Reformation and the Critics
The Reformation was a great work of the Holy Spirit of God, and it was a royal mess. Is there a problem?
One of the problems we have when we remember and appreciate great events from the past — which of course we ought to do — is that a number of these messy details fall away and are forgotten. This means that when we pray for a return of such a kindness — a divine intervention, an awakening, a reformation — we frequently have a wildly distorted view of what we are actually asking for. Reformations are never accomplished to the sound of polite golf applause in the background.
When Critics Triple
There are many examples of this principle — ranging from the presence of sweat to the palpable need for courage — but I want to focus on one particular aspect of it. Those laboring in the work of reformation, those praying for God to grant us a great revival, often do their preparatory work in the face of great criticism. Often the critics are very capable, and their arguments are cogent. Those working for reformation are sometimes tempted to redouble their efforts, not to mention their prayers, in the belief that the arrival of a great reformation would finally vindicate them against their critics. What it would more likely do is triple the number of their critics. The critics don’t go away until the reformer has been dead for a safe number of years, and it is time to burnish his legacy.
Jesus talked about this phenomenon. We know we are to honor the great men of old because we have seen their tombs and monuments (Matthew 23:29–32). We don’t see the crowd gathered in front of that prophet’s house back in the day, with the mob’s leader swinging a rope around menacingly, and we certainly don’t see that mob leader’s great-great-grandson as the most likely candidate to be the chairman of the board of trustees of the historical society dedicated to preserving the mausoleum of the great prophet who at one time walked among us.
The critics of reformation are such because the reformation has not yet carried the day. Once it carries the day, they will consolidate behind the gains of that reformation as a very effective way to manipulate it toward their own ends, and to sandbag against the next reformation.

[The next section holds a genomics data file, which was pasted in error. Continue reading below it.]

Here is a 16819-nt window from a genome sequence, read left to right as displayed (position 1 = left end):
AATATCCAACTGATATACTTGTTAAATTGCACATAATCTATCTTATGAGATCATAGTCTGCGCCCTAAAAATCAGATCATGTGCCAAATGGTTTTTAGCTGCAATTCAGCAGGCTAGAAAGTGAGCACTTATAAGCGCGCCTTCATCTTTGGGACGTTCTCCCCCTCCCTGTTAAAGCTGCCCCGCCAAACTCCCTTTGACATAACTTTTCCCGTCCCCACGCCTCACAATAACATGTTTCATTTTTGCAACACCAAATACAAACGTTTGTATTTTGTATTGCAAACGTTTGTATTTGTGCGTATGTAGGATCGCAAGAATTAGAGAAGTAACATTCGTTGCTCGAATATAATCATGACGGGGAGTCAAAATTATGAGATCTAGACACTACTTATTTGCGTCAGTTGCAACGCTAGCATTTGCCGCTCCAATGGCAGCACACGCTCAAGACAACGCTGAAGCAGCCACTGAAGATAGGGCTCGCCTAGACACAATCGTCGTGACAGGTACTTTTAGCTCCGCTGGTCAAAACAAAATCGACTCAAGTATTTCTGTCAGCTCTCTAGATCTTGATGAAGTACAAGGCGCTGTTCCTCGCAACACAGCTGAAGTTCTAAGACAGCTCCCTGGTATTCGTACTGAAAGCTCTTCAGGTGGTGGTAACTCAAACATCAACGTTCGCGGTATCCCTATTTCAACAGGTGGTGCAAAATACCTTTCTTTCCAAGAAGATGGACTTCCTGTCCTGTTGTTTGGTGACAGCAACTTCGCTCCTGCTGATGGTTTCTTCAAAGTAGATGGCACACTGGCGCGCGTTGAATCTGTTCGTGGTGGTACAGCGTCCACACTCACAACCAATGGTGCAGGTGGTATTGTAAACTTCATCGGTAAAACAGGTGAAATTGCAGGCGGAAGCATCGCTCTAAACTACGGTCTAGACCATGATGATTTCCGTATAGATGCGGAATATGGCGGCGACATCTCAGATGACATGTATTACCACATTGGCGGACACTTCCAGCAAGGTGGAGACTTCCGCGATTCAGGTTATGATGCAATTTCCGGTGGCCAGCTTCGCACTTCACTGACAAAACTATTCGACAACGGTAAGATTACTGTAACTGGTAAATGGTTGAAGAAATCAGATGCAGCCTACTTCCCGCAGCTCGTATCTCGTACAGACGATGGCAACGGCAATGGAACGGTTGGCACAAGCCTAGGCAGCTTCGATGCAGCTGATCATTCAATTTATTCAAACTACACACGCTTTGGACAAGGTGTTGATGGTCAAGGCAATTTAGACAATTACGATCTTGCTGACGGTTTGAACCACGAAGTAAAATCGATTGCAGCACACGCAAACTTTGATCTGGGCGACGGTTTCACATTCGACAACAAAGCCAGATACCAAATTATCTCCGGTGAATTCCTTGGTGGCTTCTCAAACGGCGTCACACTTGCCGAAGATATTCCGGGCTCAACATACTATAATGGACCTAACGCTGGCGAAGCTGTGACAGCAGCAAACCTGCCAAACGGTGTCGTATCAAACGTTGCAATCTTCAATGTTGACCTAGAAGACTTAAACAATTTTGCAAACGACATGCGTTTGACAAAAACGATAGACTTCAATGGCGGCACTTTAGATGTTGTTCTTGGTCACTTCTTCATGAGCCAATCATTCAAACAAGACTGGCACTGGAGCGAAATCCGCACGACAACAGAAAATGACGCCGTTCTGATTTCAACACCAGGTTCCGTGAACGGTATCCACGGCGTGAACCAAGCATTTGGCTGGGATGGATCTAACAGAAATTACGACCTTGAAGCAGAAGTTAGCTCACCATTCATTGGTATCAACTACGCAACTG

I have sometimes entertained myself with thoughts of great men from the past paying a time travel visit to institutions that were named after them. Many of these thought experiments end with furniture scattered around waiting rooms, broken glass, and police sirens in the background. And if you doubt that there could be actual mayhem — for that doesn’t sound as pious as we would like — reflect on what happened when Jesus, the name of God, showed up at the place where God made his name to dwell (Deuteronomy 12:11). First he made a whip, and then he made a commotion.
The Nature of the Task
The curators of the prophetic presence much prefer it when their prophets are deceased, and when they have been deceased for a generation or more, they move out of the zone of criticism entirely. Two generations and it is possible to buy a floor buffer for the marble rotunda. But those who prepare the way for reformation have a thankless task and routinely face a barrage of criticism. They sometimes grow weary of it, and come to believe that one of the first things that would happen (if the Spirit moved in reformation) is that all their former critics would slap their foreheads and say, “Oh! This was actually all prep work for a great reformation!” As one great essayist put it once — I believe it was Montaigne — “don’t hold your breath.”
Please don’t mistake my meaning. There are conversions. Some minds and hearts are changed, and wonderful transformations do happen. Critics do become advocates, and persecutors become apostles. But this usually doesn’t reduce the total number of critics because the devil keeps them in a nearby warehouse. He always has a ready supply.
So when you start taking a lot of flak, the one thing it should tell you is that you are over the target. It is not a sign of everything going wrong. It is part of the very nature of the task.